Weil Wins Fifth Circuit Affirmance of Ruling Finding Appeals Challenging Confirmation of Fieldwood Energy’s Chapter 11 Plan Are “Statutorily Moot”

On February 20, 2024, the Court of Appeals for the Fifth Circuit affirmed the District Court’s decision finding certain appeals of the confirmation order approving Fieldwood Energy LLC’s chapter 11 plan (the “Plan”) to be “statutorily moot.” Weil, as bankruptcy counsel to Fieldwood during its chapter 11 case, defended the appeals. The Fifth Circuit’s opinion rejected arguments from several sureties who appealed the sale of estate assets “free and clear” of the sureties’ subrogation rights under the Plan. The sureties argued recent Supreme Court precedent limited the protections afforded under Section 363(m) of the Bankruptcy Code, which provides, in relevant part, that the “reversal or modification on appeal” of a sale authorized under Section 363 does not affect the “validity of the sale” unless the sale order is stayed pending an appeal. In doing so, the Fifth Circuit reinforced long-standing principles protecting the finality interest of bankruptcy sales, which is fundamental to maximizing value in chapter 11.

Before its bankruptcy, Fieldwood was among the largest oil and gas exploration and production companies operating in the Gulf of Mexico. Its portfolio of properties included interests in offshore oil and gas leases, including more than 300 platforms and 1,000 wells. It filed chapter 11 with nearly $2 billion in funded debt and billions of dollars in decommissioning obligations associated with its offshore assets.

Over the course of 18 months, Weil, on behalf of Fieldwood, negotiated a complex chapter 11 plan with multiple stakeholders, including the U.S. Government, that reduced Fieldwood’s funded debt by approximately $1.5 billion and resolved 100% of Fieldwood’s decommissioning obligations at no cost to the U.S. taxpayer. As a part of the Plan, certain of Fieldwood’s offshore assets were sold through a credit bid to its prepetition lenders for approximately $1 billion.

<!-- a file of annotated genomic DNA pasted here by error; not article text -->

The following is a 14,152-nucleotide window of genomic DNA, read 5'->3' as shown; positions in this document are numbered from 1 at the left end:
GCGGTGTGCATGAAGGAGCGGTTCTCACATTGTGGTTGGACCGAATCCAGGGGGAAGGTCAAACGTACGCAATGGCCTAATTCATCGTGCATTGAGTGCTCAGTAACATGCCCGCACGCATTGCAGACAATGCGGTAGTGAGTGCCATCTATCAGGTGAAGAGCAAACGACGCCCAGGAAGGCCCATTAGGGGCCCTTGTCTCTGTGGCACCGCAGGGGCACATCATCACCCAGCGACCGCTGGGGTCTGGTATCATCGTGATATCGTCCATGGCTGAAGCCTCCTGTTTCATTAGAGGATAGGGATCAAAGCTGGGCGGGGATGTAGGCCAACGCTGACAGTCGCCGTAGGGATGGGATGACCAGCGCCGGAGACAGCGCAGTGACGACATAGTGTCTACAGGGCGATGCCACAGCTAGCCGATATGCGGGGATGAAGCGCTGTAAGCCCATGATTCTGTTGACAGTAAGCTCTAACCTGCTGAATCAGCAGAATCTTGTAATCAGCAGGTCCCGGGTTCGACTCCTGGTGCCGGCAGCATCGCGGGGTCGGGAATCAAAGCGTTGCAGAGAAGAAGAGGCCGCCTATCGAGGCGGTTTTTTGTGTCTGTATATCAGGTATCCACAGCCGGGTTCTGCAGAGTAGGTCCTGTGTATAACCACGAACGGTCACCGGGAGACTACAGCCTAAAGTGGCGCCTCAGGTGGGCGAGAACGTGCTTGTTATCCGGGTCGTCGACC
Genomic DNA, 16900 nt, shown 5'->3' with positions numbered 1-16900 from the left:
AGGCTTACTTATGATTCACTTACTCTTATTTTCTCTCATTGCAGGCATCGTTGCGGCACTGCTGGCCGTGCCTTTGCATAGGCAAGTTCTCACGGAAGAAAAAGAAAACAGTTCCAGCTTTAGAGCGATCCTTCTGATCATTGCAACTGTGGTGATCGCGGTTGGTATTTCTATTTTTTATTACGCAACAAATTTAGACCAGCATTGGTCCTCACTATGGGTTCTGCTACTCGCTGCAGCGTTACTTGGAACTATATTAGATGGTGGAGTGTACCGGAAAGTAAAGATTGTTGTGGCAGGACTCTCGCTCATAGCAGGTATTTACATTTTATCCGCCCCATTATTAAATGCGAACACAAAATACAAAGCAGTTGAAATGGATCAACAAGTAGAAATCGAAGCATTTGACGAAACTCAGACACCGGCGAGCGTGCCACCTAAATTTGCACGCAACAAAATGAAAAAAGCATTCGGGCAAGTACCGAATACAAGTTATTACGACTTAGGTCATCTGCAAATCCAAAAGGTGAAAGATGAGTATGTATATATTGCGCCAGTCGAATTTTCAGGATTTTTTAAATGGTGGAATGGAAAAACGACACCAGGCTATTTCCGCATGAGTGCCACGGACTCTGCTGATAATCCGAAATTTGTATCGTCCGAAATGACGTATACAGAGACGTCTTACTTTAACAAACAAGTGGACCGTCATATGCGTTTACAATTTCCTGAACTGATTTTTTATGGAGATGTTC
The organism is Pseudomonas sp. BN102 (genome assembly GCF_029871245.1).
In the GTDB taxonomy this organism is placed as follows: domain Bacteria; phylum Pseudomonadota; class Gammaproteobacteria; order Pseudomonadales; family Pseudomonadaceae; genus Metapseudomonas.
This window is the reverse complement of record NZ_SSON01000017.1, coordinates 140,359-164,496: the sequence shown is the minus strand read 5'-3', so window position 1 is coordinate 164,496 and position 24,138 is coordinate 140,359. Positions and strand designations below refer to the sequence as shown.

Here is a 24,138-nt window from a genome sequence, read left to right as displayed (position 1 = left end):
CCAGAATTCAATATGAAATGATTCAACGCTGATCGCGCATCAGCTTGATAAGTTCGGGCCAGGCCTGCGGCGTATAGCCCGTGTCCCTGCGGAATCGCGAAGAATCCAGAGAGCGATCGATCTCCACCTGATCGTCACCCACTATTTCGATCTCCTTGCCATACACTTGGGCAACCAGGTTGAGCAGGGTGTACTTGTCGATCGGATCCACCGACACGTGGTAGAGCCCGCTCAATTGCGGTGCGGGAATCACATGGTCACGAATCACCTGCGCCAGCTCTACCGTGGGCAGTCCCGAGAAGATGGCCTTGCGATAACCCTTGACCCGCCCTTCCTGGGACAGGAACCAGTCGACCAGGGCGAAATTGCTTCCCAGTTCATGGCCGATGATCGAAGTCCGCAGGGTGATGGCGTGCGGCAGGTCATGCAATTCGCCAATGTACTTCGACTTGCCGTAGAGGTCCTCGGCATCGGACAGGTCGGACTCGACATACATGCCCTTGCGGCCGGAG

The Bankruptcy Court for the Southern District of Texas confirmed the Plan on June 25, 2021, and the credit bid sale closed shortly thereafter. Certain sureties appealed the confirmation order approving the Plan. The primary dispute on appeal was whether Fieldwood’s assets could be sold “free and clear” of the subrogation rights of the sureties who issued bonds securing Fieldwood’s decommissioning obligations.

After Weil successfully argued at the District Court that the appeals were statutorily moot, the sureties appealed to the Fifth Circuit. The Fifth Circuit’s decision affirming the District Court explained that the limits imposed by Section 363(m) “serve the interests of finality and certainty, and by extension, encourage the bidding for estate property.” The Court held that recent Supreme Court precedent, MOAC Mall Holdings LLC v. Transform Holdco LLC, did not narrow “the effect of Section 363(m) other than to clarify that a party can lose the benefit of its terms.” Unlike MOAC, neither Fieldwood nor the purchaser of its offshore assets ever suggested it would waive Section 363(m) on appeal. The Fifth Circuit held “Section 363(m) is alive and well and waivable. It was not waived here.” Further, the Fifth Circuit ruled that the record supported the District Court’s determination that the “free and clear” provision was integral to the credit bid sale and thus the appeal was statutorily moot under Section 363(m).

The Weil team was led by Restructuring partner Jessica Liou, who argued the appeal, Restructuring partner Alfredo R. Perez (retired), and Appeals and Strategic Counseling Co-Head Zack Tripp, and included Restructuring partner Cliff Carlson and Restructuring associate Jason George